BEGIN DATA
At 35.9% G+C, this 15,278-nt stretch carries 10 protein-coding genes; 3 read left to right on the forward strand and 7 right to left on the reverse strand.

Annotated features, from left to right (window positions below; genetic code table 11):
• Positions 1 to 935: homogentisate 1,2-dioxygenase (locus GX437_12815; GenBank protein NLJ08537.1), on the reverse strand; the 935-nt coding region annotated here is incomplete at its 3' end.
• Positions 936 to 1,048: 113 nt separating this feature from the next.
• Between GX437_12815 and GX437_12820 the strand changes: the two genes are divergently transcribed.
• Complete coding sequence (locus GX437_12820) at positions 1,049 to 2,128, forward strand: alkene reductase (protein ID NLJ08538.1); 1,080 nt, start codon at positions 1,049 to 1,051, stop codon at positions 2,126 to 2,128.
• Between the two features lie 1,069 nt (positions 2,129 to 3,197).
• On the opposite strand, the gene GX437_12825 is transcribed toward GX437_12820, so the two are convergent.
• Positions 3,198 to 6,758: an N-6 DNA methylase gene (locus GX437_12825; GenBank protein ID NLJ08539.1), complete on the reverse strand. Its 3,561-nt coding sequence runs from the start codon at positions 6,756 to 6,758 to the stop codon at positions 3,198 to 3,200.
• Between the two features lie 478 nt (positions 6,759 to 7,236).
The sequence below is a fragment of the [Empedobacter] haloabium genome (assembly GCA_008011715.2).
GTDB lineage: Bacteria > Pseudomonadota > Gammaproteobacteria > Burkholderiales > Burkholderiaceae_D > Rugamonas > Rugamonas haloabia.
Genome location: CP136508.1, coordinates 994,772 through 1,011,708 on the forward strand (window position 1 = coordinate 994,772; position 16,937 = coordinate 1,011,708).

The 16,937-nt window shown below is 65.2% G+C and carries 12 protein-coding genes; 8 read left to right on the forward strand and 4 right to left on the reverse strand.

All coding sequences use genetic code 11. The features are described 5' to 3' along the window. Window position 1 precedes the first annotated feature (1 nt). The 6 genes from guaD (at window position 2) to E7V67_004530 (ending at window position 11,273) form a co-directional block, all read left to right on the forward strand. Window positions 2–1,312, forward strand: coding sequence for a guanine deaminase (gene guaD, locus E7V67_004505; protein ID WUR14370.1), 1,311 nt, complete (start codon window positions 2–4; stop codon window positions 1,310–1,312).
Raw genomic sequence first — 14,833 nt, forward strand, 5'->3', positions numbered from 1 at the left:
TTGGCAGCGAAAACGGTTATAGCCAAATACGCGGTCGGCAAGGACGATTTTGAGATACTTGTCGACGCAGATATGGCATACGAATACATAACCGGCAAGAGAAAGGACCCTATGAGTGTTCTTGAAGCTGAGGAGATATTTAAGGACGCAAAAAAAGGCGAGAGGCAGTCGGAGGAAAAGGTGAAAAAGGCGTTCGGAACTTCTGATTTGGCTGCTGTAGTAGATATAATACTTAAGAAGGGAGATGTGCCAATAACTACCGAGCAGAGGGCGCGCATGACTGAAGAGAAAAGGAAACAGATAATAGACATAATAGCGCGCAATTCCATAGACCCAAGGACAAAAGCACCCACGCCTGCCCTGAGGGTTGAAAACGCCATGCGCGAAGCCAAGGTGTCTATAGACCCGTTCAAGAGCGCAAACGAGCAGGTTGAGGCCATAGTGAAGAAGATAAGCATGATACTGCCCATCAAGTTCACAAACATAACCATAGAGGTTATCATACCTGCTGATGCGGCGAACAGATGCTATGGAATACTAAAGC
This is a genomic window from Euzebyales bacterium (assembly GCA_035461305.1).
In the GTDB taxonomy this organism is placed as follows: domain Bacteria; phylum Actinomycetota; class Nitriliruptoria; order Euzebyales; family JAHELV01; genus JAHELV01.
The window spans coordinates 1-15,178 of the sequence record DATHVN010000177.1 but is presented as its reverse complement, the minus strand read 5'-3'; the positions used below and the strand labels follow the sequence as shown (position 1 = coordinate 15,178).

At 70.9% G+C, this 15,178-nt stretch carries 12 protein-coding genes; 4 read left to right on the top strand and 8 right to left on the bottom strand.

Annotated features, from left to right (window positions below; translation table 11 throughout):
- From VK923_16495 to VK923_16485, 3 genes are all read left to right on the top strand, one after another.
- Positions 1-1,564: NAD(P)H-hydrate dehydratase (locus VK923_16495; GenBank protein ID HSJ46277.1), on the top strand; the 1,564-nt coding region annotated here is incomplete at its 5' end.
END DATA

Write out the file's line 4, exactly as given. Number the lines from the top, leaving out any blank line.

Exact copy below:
• Positions 936 to 1,048: 113 nt separating this feature from the next.